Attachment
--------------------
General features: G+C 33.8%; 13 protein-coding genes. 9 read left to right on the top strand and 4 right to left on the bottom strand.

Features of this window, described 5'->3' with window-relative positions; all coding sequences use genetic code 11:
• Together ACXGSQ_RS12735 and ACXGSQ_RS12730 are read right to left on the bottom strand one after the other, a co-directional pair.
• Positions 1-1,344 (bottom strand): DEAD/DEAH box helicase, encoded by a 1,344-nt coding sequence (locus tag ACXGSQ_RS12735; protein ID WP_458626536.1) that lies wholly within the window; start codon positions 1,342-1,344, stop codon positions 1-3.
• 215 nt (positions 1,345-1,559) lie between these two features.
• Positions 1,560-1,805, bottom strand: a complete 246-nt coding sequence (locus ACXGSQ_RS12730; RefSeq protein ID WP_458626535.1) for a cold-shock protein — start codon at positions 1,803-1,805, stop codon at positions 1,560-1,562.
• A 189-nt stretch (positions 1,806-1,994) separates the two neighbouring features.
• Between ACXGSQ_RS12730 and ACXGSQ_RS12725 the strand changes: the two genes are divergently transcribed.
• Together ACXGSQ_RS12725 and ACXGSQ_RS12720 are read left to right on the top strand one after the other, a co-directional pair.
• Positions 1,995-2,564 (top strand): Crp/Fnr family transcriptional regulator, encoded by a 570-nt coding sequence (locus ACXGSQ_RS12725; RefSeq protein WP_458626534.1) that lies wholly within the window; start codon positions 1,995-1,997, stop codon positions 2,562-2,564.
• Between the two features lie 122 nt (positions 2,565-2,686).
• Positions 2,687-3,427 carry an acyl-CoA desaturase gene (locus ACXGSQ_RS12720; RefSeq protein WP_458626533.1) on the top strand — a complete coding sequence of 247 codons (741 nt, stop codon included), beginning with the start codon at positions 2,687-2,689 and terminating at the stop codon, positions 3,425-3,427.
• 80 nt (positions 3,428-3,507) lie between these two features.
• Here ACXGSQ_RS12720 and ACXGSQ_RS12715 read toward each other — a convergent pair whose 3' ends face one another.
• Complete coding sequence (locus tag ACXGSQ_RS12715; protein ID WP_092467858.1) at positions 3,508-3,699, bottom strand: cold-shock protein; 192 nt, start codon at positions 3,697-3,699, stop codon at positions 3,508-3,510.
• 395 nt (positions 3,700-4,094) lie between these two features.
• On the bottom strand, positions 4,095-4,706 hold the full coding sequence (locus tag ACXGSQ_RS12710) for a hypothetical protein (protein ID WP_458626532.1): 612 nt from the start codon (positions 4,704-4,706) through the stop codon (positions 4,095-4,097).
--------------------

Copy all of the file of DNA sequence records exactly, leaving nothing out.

General features: G+C 33.8%; 13 protein-coding genes. 9 read left to right on the top strand and 4 right to left on the bottom strand.

Features of this window, described 5'->3' with window-relative positions; all coding sequences use genetic code 11:
• Together ACXGSQ_RS12735 and ACXGSQ_RS12730 are read right to left on the bottom strand one after the other, a co-directional pair.
• Positions 1-1,344 (bottom strand): DEAD/DEAH box helicase, encoded by a 1,344-nt coding sequence (locus tag ACXGSQ_RS12735; protein ID WP_458626536.1) that lies wholly within the window; start codon positions 1,342-1,344, stop codon positions 1-3.
• 215 nt (positions 1,345-1,559) lie between these two features.
• Positions 1,560-1,805, bottom strand: a complete 246-nt coding sequence (locus ACXGSQ_RS12730; RefSeq protein ID WP_458626535.1) for a cold-shock protein — start codon at positions 1,803-1,805, stop codon at positions 1,560-1,562.
• A 189-nt stretch (positions 1,806-1,994) separates the two neighbouring features.
• Between ACXGSQ_RS12730 and ACXGSQ_RS12725 the strand changes: the two genes are divergently transcribed.
• Together ACXGSQ_RS12725 and ACXGSQ_RS12720 are read left to right on the top strand one after the other, a co-directional pair.
• Positions 1,995-2,564 (top strand): Crp/Fnr family transcriptional regulator, encoded by a 570-nt coding sequence (locus ACXGSQ_RS12725; RefSeq protein WP_458626534.1) that lies wholly within the window; start codon positions 1,995-1,997, stop codon positions 2,562-2,564.
• Between the two features lie 122 nt (positions 2,565-2,686).
• Positions 2,687-3,427 carry an acyl-CoA desaturase gene (locus ACXGSQ_RS12720; RefSeq protein WP_458626533.1) on the top strand — a complete coding sequence of 247 codons (741 nt, stop codon included), beginning with the start codon at positions 2,687-2,689 and terminating at the stop codon, positions 3,425-3,427.
• 80 nt (positions 3,428-3,507) lie between these two features.
• Here ACXGSQ_RS12720 and ACXGSQ_RS12715 read toward each other — a convergent pair whose 3' ends face one another.
• Complete coding sequence (locus tag ACXGSQ_RS12715; protein ID WP_092467858.1) at positions 3,508-3,699, bottom strand: cold-shock protein; 192 nt, start codon at positions 3,697-3,699, stop codon at positions 3,508-3,510.
• 395 nt (positions 3,700-4,094) lie between these two features.
• On the bottom strand, positions 4,095-4,706 hold the full coding sequence (locus tag ACXGSQ_RS12710) for a hypothetical protein (protein ID WP_458626532.1): 612 nt from the start codon (positions 4,704-4,706) through the stop codon (positions 4,095-4,097).